# How efficiently do different vehicles convert stored energy to kinetic energy?

I came across this interesting infographic from the U.S. Department of Energy:

They provide a figure of 12 to 30% efficiency of a gasoline vehicle converting fuel energy into forward motion (or kinetic energy). How does this compare to other vehicle types?

Wikipedia has a detailed table on energy efficiency in transport, but all the numbers are in terms of fuel used per mile traveled, or per passenger mile.

All of these vehicles convert stored energy (whether electric, chemical, or something else) into kinetic energy. How efficient are they at doing this? I'm looking for actual numeric figures (not a discussion or ranking).

Since kinetic energy accounts for mass (`KE = 1/2 * mass * (velocity)^2`), this should provide for a fair comparison across vehicle types.

• The reference used by @rory_alsop states that Tesla did not provide details of the efficiency of the battery charging system. Should this be included in the comparison? What is the initial store of energy for EV cars, the power grid or the battery? Fuel for internal combustion energies has the same energy availability whether it's in the vehicle tank or not. Getting fuel into a tank is much easier than getting electricity into a battery.
– Fred
Aug 4, 2021 at 5:44
• I think the phrase "powertrain efficiency" is very relevant to this question.
– Nic
Aug 6, 2021 at 15:58
• @Nic that's part of it, but different vehicles with the same powertrain would have different total efficiencies depending on aerodynamics, weight, wheels, etc.
– LShaver
Aug 6, 2021 at 16:08

The Department of Energy has an equivalent infographic for electric cars here. The bottom line is 60% to 73% efficient, not counting the benefit of regenerative braking, compared with 12% to 30% efficient for gasoline powered cars.

With regenerative braking included, they say 77% to 100% efficient. I don't understand the basis for the 100% figure, and the pop-up description is not helpful, saying

An EV’s electric motor stops when the vehicle stops. The motor doesn't waste energy idling.

The efficiency is clearly much higher, primarily because the extremely inefficient conversion from heat to mechanical power has been eliminated in the car. Of course, electricity has to be generated somewhere to charge the car, so the total system efficiency is lower.

• Nice find! I wonder how recently this was added, it wasn't there when I asked the question.
– LShaver
May 2 at 13:39

Looks like over 90% for electrical - from caranddriver.com,

Taming the Powertrain

Reducing waste in the powertrain increases range. The more efficient a motor, the more time an EV will stay on the road. Tesla told Car and Driver that the motor in the Model S has gone from 80 percent efficient to 90 percent, with peak efficiency at 94 percent during the EPA test cycles.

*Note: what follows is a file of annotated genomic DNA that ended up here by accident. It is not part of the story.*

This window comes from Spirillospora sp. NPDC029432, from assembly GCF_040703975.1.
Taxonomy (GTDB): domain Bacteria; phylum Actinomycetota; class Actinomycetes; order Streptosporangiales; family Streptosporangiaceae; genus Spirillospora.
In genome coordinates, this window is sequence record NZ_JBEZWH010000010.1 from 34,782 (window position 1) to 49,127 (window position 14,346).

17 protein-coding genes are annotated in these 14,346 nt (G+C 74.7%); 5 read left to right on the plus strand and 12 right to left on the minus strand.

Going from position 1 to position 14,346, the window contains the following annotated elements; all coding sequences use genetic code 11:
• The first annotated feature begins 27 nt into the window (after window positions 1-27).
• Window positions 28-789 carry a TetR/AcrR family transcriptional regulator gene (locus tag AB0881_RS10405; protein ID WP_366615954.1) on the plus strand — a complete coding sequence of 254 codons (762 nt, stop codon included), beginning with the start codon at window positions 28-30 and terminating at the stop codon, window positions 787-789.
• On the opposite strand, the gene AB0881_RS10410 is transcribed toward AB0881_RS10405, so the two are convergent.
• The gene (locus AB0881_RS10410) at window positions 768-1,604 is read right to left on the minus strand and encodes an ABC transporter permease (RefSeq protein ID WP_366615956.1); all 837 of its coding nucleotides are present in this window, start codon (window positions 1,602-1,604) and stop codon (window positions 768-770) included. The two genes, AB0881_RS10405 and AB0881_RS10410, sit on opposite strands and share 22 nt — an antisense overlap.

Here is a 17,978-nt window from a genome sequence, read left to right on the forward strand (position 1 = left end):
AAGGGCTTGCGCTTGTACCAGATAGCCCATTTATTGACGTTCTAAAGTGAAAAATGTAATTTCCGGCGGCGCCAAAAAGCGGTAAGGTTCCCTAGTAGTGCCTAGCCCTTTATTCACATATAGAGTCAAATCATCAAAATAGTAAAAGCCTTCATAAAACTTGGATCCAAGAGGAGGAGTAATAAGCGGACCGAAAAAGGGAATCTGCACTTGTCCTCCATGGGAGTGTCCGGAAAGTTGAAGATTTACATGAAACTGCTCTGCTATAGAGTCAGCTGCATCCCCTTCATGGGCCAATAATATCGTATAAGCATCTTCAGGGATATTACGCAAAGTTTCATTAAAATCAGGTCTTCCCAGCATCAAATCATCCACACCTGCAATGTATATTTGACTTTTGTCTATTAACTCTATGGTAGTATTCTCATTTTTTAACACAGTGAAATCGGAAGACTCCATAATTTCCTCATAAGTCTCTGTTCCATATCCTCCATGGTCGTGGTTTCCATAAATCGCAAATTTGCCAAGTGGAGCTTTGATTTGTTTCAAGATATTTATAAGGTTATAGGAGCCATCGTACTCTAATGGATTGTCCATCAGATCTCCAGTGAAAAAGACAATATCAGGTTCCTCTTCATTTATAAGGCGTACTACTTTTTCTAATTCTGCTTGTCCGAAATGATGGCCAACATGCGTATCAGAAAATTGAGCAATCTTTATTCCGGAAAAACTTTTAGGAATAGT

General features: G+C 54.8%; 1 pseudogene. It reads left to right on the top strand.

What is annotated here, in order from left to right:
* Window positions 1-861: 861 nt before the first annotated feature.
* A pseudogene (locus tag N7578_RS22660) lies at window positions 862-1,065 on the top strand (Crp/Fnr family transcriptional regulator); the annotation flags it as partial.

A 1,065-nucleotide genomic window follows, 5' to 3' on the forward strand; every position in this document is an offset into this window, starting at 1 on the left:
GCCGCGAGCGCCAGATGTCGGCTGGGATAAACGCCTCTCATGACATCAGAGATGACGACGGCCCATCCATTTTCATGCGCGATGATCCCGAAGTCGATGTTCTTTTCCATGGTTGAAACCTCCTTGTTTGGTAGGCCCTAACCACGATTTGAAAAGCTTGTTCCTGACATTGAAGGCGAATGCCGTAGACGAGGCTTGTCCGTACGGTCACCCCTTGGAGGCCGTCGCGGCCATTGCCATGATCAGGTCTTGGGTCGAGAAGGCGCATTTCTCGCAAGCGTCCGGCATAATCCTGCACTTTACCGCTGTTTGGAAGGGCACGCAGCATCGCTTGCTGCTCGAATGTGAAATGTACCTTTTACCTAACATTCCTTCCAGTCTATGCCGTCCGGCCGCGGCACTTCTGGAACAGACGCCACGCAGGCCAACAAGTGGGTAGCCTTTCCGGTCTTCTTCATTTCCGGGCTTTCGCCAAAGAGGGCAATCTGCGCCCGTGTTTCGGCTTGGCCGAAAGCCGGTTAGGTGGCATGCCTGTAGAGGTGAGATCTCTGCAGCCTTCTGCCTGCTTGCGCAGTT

I'm trying to get the same figures on Hydrogen Fuel Cells - looks like about twice as efficient as gasoline, but unsure of the exact amount.

• That 90% is just for the motor, efficiency of the inverter is 96%, which brings the 90% down to 86.4%. There was no mention of the efficiency of the components for the drive train & power to the wheels, or losses to the climate control system, headlights, which would further reduce the efficiency.
– Fred
Aug 4, 2021 at 5:34

We can estimate the efficiency of a hybrid (Toyota RAV4 hybrid, consuming 6 L / 100 km) by noting that a similar purely electric vehicle (Toyota bZ4X) consumes 0.17 kWh / km.

If we set the efficiency of the electric vehicle to 90% (an estimate, including losses in battery, wiring, power electronics and motor), and note that one liter of gasoline contains 9.5 kWh / liter, then the hybrid consumes 0.57 kWh / km.

The estimate for the hybrid is therefore 27% (calculated from 0.17/0.57*90)

A non-hybrid (gasoline engine) would consume about 7.5 L / 100 km, and the efficiency would be therefore 21%.

In reality, an electric vehicle has charging losses too, maybe having a charging efficiency of 93% (the 0.17 kWh / km figure does not have this charging loss included, with the charging loss it would be more like 0.18 kWh / km). The electricity distribution network has maybe an efficiency of 95%. Electricity generation from fossil fuels or nuclear power can have 30%-50% efficiency, but those generation methods are becoming more rare and we are increasingly utilizing wind power and hydropower.

Hydrogen cars are like electric cars so the power electronics, wiring and motor efficiency is about 90% combined, but the fuel cell is running at 50% efficiency and the hydrogen electrolyzer is running at 75% efficiency. Thus, the efficiency from the grid is about 34%. Presumably electrolyzers would be located near the electricity generation so distribution losses don't affect hydrogen. However, an electric vehicle would have efficiency of 0.93 * 0.95 * 0.9 (charging times distribution times vehicle) or 80%.

You can compare hydrogen's efficiency of 34% to electric vehicle total charging, driving and distribution efficiency of 80% and the electricity clearly wins.

Also if calculating well-to-wheels efficiency, you should include oil refining efficiency too in the gasoline models.

All these figures were in warm climates. In cold climates, efficiency of gasoline vehicles suffers only very little because you get waste heat for free, but for electric cars, the efficiency suffers a lot because you need to use a heat pump (typical these days) or even resistive heaters (typical for older Tesla models).